When the Lisburne alarm went off, it was considered informational but should have been given the highest priority, critical, Goers said. Instead, it was ranked second lowest out of BP's four priority levels.
The cold temperature alarm went off repeatedly and for long stretches starting June 5, 2009, Goers said. With the click of a mouse, BP operators could turn off the blinking signal on the monitor but the alarm stayed on in the background until the pipeline got warm enough. While it wasn't unusual for an alarm to go off, it was highly irregular for one to stay on for weeks or months, Goers said.
"An operator read this, clicked the acknowledgement button, and said 'I'm done,'" Goers said.
Was he able to find anyone who took action? Steward asked
No, Goers answered
In fact, BP's investigation found that its failure to recognize and respond to the alarms was a root cause for the eventual rupture, he said.
A THAW PLAN
When BP lawyer Jeff Feldman got his turn to ask the questions, he asked Goers whether he remembered BP employees telling him they would definitely act on a cold temperature alarm.
"And that's what they did," Feldman said.
But Goers said they only clicked on the screen acknowledging the alarm.
Wasn't it true that no one could have known that oil wasn't flowing through the pipeline back in 2009? Feldman asked.
No, Goers said. The temperature alarms indicated a problem.
But weren't there about the same number of cold temperature alarms the year before, in 2008? Feldman asked. The pipe didn't rupture then. And BP considered the Lisburne pipeline at low risk of freezing, because it was only three miles long and the oil was hot going in, he noted.
BP usually heated up the oil before sending it down the pipeline, Goers testified. The heater for the Lisburne line, however, had been sent away for a major overhaul, and BP didn't put in place the recommended temporary heater, Goers said. A BP employee indicated there wasn't enough money for that, he said.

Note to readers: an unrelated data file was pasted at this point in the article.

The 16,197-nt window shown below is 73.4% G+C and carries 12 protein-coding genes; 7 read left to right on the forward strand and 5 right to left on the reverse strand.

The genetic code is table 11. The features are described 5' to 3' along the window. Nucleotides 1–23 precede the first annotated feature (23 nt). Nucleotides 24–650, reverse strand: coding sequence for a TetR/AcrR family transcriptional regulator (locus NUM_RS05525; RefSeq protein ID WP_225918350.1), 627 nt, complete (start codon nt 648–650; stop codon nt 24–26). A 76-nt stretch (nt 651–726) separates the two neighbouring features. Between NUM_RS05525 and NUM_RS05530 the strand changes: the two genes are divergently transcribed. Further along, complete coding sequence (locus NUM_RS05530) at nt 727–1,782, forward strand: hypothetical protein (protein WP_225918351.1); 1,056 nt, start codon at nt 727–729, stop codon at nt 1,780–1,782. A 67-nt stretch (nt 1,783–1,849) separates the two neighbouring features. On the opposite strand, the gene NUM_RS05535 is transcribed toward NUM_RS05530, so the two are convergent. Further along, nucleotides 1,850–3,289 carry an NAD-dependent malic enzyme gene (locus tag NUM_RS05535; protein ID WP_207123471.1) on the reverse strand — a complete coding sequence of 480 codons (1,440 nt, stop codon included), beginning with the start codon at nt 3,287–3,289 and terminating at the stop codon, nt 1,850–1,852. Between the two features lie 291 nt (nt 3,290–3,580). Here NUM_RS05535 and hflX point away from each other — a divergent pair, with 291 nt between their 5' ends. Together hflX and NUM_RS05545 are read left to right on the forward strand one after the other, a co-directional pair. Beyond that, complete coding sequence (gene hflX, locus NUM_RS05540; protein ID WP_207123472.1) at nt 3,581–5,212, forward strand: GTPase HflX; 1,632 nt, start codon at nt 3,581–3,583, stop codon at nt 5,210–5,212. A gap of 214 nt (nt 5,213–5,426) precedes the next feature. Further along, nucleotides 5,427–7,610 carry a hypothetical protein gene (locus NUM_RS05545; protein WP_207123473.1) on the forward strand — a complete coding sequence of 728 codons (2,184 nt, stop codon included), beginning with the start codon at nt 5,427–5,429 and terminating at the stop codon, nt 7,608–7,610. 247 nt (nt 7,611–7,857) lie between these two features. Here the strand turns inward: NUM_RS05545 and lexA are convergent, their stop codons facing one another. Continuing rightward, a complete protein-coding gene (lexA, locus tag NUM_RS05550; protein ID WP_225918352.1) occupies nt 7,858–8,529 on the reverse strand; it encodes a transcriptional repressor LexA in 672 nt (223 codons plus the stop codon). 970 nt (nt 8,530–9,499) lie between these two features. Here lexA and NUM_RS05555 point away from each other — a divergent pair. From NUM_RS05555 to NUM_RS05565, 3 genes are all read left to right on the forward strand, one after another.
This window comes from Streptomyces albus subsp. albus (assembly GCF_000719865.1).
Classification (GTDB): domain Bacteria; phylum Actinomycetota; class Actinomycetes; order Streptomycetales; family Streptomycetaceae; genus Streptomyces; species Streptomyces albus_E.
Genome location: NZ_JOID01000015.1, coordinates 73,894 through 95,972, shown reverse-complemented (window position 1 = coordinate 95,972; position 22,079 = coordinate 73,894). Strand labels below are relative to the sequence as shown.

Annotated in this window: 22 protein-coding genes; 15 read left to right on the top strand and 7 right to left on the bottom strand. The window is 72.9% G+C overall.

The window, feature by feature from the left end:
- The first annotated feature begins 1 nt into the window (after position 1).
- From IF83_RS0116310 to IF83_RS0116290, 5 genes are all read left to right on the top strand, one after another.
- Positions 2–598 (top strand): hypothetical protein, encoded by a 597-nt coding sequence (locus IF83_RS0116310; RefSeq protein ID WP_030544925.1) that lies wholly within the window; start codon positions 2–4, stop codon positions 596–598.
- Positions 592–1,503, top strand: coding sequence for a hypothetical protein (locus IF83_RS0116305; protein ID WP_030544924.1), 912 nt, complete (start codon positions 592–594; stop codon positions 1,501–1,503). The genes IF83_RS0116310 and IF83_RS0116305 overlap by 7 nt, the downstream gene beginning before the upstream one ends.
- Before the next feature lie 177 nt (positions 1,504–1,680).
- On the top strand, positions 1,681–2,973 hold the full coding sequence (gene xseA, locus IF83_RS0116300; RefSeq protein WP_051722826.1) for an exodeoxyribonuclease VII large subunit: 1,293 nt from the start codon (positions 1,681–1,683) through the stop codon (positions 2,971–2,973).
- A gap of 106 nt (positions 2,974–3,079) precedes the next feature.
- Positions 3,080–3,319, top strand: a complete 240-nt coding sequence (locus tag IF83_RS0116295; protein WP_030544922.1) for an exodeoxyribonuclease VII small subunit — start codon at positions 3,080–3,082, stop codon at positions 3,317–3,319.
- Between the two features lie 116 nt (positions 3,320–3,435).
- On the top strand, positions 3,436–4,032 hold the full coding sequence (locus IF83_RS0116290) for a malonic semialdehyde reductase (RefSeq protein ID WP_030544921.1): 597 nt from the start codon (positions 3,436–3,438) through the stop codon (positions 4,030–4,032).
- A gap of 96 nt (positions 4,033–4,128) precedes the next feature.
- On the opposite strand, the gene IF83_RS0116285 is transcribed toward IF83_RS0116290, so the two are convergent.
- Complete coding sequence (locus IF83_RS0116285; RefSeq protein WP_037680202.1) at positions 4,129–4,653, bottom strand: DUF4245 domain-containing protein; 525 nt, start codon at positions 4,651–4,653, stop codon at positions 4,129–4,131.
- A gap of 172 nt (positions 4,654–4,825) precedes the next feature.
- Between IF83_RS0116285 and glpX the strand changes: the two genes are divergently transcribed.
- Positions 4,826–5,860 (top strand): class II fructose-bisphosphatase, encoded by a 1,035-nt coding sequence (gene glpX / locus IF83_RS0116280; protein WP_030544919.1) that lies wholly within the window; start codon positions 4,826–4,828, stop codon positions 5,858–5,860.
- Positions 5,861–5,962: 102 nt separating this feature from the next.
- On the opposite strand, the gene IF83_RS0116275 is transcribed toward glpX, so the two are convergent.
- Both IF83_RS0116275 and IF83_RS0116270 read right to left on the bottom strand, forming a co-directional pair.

On Nov. 14, 2009, someone checking into another issue at Lisburne happened to test the temperature of the line and found that it was cold, Goers said.
That's the first BP knew the oil wasn't flowing, he said. Operators immediately tested the pressure and determined it was plugged in two spots. The line was frozen, and BP started work on a plan for thawing it. A draft plan wasn't ready until Nov. 22 and wasn't presented to a BP area manager until Nov. 26. The manager said BP needed a risk assessment before moving on the plan.
"Before they could risk assess it, the line ruptured," Goers said.
On Nov. 29, 2009, a BP worker found the spill. Excess pressure from expanding ice had ripped a 2-foot-hole in the pipe. Slushy oil mounded under the pipeline and spewed over the tundra.
The hearing continues today. It is expected to take all week.
Reach Lisa Demer at firstname.lastname@example.org or 257-4390.